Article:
Is science trending on TV and in pop culture? Could that encourage women to get into STEM? Find out from Neil Tyson and his guests Mayim Bialik, Summer Ash, Taryn O’Neill and co-host Chris Hardwick. Also with Mona Chalabi, Chuck Nice and Bill Nye.
Daily news stories Should we bring animals back from extinction, three-parent baby announced, and the roots of human violence, with David Grimm. From the magazine Our networked world gives us an unprecedented ability to monitor and respond to global happenings. Databases monitoring news stories can provide real-time information about events all over the world — like conflicts or protests. However, the databases that now exist aren’t up to the task. Alexa Billow talks with Ryan Kennedy about his policy forum that addresses problems with global data collection and interpretation. [Image: Stocktrek Images, Inc. / Alamy Stock Photo; Music: Jeffrey Cook]
In this week’s StarTalk All-Stars, host Bill Nye applies his scientific mind and skeptical nature to fan-submitted Cosmic Queries chosen by co-host Chuck Nice, on subjects from miracles and levitation to conspiracy theories and climate change …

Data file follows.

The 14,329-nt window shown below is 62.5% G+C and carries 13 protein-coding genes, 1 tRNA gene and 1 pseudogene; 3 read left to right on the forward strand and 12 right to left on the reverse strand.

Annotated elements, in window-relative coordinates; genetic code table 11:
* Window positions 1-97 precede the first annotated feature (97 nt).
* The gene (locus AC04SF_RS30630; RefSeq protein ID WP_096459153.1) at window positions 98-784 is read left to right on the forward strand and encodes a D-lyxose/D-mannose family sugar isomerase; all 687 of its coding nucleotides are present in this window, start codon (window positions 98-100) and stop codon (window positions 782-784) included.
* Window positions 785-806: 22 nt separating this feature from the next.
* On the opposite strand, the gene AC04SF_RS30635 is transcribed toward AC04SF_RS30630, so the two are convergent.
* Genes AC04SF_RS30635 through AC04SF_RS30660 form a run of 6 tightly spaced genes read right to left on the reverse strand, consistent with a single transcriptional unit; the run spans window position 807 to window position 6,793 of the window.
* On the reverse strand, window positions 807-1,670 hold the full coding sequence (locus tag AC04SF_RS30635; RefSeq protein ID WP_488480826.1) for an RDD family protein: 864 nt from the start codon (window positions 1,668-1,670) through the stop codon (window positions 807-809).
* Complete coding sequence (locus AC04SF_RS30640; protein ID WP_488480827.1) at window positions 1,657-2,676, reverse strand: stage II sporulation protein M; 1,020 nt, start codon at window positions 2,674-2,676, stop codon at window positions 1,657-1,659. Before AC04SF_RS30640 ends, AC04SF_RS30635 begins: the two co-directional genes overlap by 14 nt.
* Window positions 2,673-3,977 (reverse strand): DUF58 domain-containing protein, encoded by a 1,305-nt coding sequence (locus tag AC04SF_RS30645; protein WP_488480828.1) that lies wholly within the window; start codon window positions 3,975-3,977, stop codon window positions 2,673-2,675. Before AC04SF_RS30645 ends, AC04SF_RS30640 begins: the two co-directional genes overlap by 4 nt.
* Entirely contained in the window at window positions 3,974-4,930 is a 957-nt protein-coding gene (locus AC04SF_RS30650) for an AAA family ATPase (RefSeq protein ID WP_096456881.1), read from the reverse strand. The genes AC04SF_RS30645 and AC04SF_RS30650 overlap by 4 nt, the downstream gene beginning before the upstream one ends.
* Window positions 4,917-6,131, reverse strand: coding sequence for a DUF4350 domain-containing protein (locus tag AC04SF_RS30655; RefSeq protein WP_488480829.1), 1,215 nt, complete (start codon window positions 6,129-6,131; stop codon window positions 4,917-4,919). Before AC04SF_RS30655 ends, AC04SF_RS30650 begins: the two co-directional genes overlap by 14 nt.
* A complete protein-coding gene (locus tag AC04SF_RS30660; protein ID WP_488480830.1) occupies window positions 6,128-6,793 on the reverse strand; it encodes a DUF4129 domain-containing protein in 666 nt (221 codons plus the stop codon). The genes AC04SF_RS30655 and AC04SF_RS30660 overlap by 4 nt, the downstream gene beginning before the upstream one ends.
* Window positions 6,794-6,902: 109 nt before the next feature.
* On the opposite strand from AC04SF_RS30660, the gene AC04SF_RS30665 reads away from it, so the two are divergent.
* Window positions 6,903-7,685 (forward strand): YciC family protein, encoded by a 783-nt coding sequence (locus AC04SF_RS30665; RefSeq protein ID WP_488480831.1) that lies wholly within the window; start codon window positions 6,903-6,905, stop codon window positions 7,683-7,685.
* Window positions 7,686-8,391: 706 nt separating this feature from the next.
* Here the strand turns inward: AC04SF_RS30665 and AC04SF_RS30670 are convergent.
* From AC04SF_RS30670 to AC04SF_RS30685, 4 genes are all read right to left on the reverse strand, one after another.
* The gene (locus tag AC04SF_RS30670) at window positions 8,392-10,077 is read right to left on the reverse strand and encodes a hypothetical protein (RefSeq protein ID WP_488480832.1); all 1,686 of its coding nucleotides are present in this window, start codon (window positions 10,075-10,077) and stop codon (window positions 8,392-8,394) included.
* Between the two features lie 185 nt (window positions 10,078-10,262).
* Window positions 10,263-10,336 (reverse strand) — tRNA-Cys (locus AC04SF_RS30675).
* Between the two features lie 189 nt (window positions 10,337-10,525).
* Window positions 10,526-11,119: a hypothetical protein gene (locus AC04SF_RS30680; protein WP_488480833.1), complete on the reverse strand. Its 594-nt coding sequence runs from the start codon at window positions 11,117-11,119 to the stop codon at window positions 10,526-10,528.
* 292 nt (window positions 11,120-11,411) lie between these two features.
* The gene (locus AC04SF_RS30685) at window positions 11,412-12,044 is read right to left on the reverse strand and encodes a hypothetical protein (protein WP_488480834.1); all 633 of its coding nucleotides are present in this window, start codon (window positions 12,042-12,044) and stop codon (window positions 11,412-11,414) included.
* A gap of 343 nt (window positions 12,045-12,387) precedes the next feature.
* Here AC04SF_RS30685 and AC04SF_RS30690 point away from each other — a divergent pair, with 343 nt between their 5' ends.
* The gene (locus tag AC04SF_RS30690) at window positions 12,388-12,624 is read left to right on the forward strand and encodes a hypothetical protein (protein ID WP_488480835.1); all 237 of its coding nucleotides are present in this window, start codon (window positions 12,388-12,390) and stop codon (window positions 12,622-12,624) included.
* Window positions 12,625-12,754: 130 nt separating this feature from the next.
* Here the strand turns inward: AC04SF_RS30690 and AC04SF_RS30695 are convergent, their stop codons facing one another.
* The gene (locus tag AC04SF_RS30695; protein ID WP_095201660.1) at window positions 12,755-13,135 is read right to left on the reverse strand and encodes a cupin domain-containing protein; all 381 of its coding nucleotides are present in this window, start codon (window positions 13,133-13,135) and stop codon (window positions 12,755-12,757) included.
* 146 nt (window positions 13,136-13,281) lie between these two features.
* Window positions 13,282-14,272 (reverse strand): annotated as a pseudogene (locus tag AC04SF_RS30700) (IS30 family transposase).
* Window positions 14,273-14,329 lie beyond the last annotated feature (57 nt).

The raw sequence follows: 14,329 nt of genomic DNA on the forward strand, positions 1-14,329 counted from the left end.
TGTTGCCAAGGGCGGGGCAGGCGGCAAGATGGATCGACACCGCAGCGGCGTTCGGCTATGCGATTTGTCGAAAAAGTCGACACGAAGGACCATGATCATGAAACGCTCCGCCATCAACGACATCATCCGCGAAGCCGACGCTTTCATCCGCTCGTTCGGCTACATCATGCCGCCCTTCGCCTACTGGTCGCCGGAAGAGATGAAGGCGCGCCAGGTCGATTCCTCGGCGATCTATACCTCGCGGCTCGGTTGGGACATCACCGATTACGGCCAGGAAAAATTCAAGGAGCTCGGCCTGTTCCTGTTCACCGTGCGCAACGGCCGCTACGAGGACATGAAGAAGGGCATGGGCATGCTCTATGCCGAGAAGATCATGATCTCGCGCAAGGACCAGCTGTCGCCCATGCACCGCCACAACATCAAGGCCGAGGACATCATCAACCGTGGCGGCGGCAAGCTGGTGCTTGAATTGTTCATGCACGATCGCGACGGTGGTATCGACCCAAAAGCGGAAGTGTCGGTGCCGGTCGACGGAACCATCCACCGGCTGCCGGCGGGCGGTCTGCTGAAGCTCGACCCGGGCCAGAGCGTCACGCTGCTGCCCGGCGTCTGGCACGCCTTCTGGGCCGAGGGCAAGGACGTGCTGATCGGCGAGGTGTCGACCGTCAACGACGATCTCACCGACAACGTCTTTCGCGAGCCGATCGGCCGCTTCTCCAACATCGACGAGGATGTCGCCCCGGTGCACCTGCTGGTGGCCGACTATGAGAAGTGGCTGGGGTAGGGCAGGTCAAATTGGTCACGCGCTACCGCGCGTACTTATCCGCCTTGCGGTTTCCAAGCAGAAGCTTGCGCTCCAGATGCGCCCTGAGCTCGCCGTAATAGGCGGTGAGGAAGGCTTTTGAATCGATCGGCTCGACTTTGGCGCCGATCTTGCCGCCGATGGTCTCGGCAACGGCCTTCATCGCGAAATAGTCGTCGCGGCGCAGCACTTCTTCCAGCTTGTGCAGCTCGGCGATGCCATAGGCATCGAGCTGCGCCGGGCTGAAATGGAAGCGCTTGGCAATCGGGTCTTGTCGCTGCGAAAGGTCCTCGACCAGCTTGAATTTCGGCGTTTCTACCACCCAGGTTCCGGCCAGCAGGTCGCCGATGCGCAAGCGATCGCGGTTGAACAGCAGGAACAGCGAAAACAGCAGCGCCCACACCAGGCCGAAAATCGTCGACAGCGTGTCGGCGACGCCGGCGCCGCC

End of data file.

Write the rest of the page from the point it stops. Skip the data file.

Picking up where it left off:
Editor’s Audio Summary by Mary McGrae McDermott, MD, Senior Editor of JAMA, the Journal of the American Medical Association, for the September 27, 2016 issue
This meta-analysis of trials comparing treatment of acute ischemic stroke with vs without endovascular thrombectomy characterizes the threshold time after which treatment is no longer beneficial.
This meta-analysis compares the association between lowering low-density lipoprotein cholesterol (LDL-C) and cardiovascular risk reduction for statin vs nonstatin therapies that lower LDL-C.
Neil Tyson and Whoopi Goldberg geek out about Star Trek, superheroes, space, and medical marijuana. Chuck Nice and Charles Liu join Neil in studio, with data journalist Mona Chalabi and “Pot Doc” Dr. Staci Gruber. Plus, Bill Nye gets high on life.
A quick change in chickens’ genes as a result of a papal ban on eating four-legged animals, the appeal of tragedy, and genetic defects in the “sixth sense,” with David Grimm.
From the magazine
In February of this year, one of the most regular phenomena in the atmosphere skipped a cycle. Every 22 to 36 months, descending eastward and westward wind jets—high above the equator—switch places. The Quasi-Biennial Oscillation, or QBO, is normally so regular you can almost set your watch by it, but not this year. Scott Osprey discusses the implications for this change with Alexa Billow.
Read the research.
[Image: ValerijaP/iStockphoto; Music: Jeffrey Cook]
Former NASA astronaut Mike Massimino puts on his old CAPCOM headset and takes us inside Johnson Space Center, with a little help from his guests, Flight Directors Emily Nelson and Royce Renfrew, and co-host Maeve Higgins.
Editors’ Summary by Howard Bauchner, MD, Editor in Chief of JAMA, the Journal of the American Medical Association, for the September 20, 2016 issue